Real estate growth in Victoria is evident. Apart from Victoria topping economic growth in the country, the State of the States report by CommSec shows indicators for real estate activity and housing construction is high in the state.
It continues to benefit from steady population growth and a healthy job market, bumping NSW off their tied top spot last quarter. Meanwhile, Tasmania holds a strong third position for Australia’s best-performing economy.
Each quarter, CommSec analyses the economic performance based on eight key indicators: economic growth, retail spending, equipment investment, unemployment, construction work done, population growth, housing finance, and dwelling commencements.
Here’s a summary of State of the States report by the CommSec.
This quarter, Victoria has maintained the top spot on relative economic growth and activity in the country.
Victoria retains the top spot with construction work done 30.1% above its decade average. This is based on the total real value of residential, commercial, and engineering work completed in the quarter.
Housing finance commitments or home loans remain strong with the number of commitments increasing by 1.9%. Also, because of population growth, dwelling starts is still above long-term averages.
CommSec chief economist Craig James says Victoria’s economy is strengthening while NSW’s is weakening.
NSW ranks second on the overall economic rankings. Additionally, home-building remains strong due to the above “normal” population growth. It is, however, down by 0.1% in construction work and 7.3% in home mortgages.
The report shows NSW has the weakest annual comparison with trend home loan commitments down 15.3% on a year ago.
Population growth in Tasmania is high. Its annual population growth rate of 1.24% is the fastest the state has seen in 27 years.
Population growth in Tasmania is still the driving force behind increased demands for homes in the market as well as high home construction rate, making Tasmania the third highest in overall economic performance.
Their current figures, including real estate growth, should keep NSW and Victoria on their toes, as Mr. James said, “it’s possible that any one of the three economies could take the top spot” in the next survey.
The ACT takes the fourth spot in economic performance. It ranks second on housing finance but drops three positions on dwelling starts. Construction work is 13.4% above decade averages.
In general, population growth and housing finance drive dwelling commencements or starts. It may also affect retail trade, unemployment, and overall economic growth.
Queensland is now in the fifth position on the economic performance rankings. A growing population in the past three quarters continues to take the state up the rankings. However, the real estate market does not look good.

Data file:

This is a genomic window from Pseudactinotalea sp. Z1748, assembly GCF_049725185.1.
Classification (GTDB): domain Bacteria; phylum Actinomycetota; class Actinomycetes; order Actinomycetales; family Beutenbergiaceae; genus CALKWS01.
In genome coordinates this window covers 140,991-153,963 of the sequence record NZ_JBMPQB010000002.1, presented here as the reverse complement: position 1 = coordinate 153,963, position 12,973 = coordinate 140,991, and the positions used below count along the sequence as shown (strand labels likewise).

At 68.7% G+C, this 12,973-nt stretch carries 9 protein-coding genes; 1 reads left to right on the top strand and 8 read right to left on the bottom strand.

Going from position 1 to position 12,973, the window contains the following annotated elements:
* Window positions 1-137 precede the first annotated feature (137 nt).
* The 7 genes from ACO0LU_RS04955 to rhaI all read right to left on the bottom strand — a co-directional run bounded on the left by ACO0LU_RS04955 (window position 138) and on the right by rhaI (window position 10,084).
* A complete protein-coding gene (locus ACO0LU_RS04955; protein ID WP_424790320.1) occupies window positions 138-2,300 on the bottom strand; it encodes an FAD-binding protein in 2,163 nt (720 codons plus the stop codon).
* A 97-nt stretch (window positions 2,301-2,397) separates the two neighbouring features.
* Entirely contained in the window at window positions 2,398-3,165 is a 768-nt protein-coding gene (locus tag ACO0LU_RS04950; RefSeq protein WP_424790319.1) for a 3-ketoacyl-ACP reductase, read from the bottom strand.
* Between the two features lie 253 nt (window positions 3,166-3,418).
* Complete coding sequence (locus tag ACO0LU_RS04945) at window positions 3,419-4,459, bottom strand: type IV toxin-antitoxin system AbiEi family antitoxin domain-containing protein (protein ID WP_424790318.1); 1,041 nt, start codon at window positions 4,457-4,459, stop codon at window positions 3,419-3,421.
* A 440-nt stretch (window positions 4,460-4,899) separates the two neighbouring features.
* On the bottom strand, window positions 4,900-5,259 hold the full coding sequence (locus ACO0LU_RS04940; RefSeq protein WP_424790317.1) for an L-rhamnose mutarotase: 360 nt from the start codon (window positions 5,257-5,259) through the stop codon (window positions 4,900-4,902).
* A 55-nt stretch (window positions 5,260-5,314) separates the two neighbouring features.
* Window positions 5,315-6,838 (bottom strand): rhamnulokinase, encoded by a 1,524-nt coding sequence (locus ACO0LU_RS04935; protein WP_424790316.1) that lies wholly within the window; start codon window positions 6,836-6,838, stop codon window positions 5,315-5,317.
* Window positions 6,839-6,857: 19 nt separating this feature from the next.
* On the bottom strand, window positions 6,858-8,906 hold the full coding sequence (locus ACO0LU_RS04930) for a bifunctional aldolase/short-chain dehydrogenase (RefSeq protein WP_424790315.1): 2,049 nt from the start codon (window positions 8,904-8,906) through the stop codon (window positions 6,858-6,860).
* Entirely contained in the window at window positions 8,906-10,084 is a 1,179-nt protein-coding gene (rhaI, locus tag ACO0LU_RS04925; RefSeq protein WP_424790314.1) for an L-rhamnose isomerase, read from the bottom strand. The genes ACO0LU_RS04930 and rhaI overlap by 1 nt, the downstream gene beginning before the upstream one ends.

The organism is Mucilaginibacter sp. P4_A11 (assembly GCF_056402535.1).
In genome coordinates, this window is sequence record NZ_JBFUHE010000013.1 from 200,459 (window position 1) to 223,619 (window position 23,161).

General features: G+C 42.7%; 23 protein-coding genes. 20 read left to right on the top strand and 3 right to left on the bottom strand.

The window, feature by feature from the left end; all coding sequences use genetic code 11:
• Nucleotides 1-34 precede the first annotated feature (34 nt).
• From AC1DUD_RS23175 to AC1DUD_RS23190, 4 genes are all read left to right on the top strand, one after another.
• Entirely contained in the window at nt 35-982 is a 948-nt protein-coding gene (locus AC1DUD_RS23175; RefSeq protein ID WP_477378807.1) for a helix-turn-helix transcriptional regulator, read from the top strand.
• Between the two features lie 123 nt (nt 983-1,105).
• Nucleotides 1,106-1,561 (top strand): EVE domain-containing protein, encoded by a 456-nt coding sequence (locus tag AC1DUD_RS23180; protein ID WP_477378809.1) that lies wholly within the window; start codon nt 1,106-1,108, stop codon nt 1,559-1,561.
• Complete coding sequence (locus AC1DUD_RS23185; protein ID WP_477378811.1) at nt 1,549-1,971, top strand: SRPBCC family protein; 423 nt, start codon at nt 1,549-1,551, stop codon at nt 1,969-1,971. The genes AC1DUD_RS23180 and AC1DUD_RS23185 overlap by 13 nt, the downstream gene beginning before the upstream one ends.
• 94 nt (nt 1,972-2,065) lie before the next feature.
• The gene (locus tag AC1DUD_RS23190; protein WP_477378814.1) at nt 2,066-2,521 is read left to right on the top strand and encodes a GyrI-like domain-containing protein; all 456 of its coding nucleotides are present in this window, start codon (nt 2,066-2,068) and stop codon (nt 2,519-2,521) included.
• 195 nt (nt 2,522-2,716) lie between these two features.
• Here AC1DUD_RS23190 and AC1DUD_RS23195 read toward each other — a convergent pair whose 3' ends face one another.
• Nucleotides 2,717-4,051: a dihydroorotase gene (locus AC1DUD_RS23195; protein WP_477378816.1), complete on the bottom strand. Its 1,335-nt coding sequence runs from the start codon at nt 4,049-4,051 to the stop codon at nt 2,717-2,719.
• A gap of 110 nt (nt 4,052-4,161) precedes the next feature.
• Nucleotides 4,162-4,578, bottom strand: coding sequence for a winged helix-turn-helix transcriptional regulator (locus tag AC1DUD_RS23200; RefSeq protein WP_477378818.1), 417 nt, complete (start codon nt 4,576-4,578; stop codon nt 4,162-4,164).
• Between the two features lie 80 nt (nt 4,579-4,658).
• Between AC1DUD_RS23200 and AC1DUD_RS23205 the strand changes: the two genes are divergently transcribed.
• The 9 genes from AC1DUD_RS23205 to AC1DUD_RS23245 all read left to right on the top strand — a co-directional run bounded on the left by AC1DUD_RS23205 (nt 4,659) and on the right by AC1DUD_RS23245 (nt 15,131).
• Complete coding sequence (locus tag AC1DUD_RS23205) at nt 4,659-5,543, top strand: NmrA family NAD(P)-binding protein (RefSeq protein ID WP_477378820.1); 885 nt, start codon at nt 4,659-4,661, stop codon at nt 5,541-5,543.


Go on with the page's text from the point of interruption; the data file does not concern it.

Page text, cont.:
In Queensland, construction is down by 21.7%, housing finance is down 14.5%, and dwelling starts is down 9.97%.
6. South Australia
South Australia is in the sixth position on the performance rankings but there is little to separate Queensland and South Australia’s economy.
Their economic activity is up by 16.7% though it still has a weak nominal annual economic growth rate.
Also, construction in South Australia is down 2.5%, home loans is down 4.4%, and dwelling starts is down 9.96%. The report shows that South Australian dwelling starts were down by 25.4% on a year ago to 5 and a half-year record lows.
7. Western Australia
Western Australia is still in the seventh position, ahead of Northern Territory. It ranks eight on relative economic growth and seventh on all others.
Nevertheless, Western Australia has the fastest nominal economic growth over the year to March, and annual population growth appears to be at its strongest in almost four years.
Still, indicators for real estate growth are low with construction down by 18.7% on a year ago, housing finance commitments is down by 27.7% on the decade-average, and the state is the next weakest when it comes to dwelling starts.
8. Northern Territory
The Northern Territory lags in all indicators. Additionally, its population shrank by 0.41 per cent over the past year – the biggest decline in 36 years of quarterly records.
Real estate growth seems non-existent with construction dropping by 66.9% from last year. Northern Territory also remains the weakest for dwelling starts which is 60% below decade averages. They also lag behind everyone in housing finance with trend commitments 29.6% lower than its decade-average.
Victoria has clearly cemented its place on the top while Northern Territory and Western Australia continue to face not just economic challenges but true real estate growth. One thing is for sure, it’s the best time to live in Victoria today.
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